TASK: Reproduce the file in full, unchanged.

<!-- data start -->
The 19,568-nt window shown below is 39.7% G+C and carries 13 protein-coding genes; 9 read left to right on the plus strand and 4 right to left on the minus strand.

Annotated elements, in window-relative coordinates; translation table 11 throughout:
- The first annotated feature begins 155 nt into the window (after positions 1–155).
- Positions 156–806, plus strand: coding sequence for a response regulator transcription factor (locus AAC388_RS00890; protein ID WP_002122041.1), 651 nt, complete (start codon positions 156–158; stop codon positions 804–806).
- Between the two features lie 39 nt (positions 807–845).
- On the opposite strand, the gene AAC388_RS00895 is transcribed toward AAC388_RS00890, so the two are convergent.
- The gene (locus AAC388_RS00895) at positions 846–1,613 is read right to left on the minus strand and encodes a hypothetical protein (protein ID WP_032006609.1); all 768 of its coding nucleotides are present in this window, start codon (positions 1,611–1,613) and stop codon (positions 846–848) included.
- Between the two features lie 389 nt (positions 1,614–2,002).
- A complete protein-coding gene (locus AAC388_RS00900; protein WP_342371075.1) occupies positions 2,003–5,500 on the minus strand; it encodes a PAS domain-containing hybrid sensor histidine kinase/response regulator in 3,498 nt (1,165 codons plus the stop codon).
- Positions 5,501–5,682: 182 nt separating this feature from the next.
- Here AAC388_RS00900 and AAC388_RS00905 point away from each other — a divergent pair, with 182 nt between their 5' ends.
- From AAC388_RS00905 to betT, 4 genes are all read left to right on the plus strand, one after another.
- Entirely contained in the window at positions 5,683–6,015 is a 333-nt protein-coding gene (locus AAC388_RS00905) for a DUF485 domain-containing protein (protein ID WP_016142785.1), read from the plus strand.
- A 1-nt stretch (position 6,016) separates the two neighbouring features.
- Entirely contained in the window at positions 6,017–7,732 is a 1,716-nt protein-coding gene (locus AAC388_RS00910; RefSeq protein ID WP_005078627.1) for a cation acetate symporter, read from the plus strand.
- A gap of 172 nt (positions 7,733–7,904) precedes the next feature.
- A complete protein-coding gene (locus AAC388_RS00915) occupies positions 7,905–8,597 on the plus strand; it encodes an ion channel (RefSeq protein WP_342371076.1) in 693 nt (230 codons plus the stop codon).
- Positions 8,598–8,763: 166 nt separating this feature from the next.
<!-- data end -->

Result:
The 19,568-nt window shown below is 39.7% G+C and carries 13 protein-coding genes; 9 read left to right on the plus strand and 4 right to left on the minus strand.

Annotated elements, in window-relative coordinates; translation table 11 throughout:
- The first annotated feature begins 155 nt into the window (after positions 1–155).
- Positions 156–806, plus strand: coding sequence for a response regulator transcription factor (locus AAC388_RS00890; protein ID WP_002122041.1), 651 nt, complete (start codon positions 156–158; stop codon positions 804–806).
- Between the two features lie 39 nt (positions 807–845).
- On the opposite strand, the gene AAC388_RS00895 is transcribed toward AAC388_RS00890, so the two are convergent.
- The gene (locus AAC388_RS00895) at positions 846–1,613 is read right to left on the minus strand and encodes a hypothetical protein (protein ID WP_032006609.1); all 768 of its coding nucleotides are present in this window, start codon (positions 1,611–1,613) and stop codon (positions 846–848) included.
- Between the two features lie 389 nt (positions 1,614–2,002).
- A complete protein-coding gene (locus AAC388_RS00900; protein WP_342371075.1) occupies positions 2,003–5,500 on the minus strand; it encodes a PAS domain-containing hybrid sensor histidine kinase/response regulator in 3,498 nt (1,165 codons plus the stop codon).
- Positions 5,501–5,682: 182 nt separating this feature from the next.
- Here AAC388_RS00900 and AAC388_RS00905 point away from each other — a divergent pair, with 182 nt between their 5' ends.
- From AAC388_RS00905 to betT, 4 genes are all read left to right on the plus strand, one after another.
- Entirely contained in the window at positions 5,683–6,015 is a 333-nt protein-coding gene (locus AAC388_RS00905) for a DUF485 domain-containing protein (protein ID WP_016142785.1), read from the plus strand.
- A 1-nt stretch (position 6,016) separates the two neighbouring features.
- Entirely contained in the window at positions 6,017–7,732 is a 1,716-nt protein-coding gene (locus AAC388_RS00910; RefSeq protein ID WP_005078627.1) for a cation acetate symporter, read from the plus strand.
- A gap of 172 nt (positions 7,733–7,904) precedes the next feature.
- A complete protein-coding gene (locus AAC388_RS00915) occupies positions 7,905–8,597 on the plus strand; it encodes an ion channel (RefSeq protein WP_342371076.1) in 693 nt (230 codons plus the stop codon).
- Positions 8,598–8,763: 166 nt separating this feature from the next.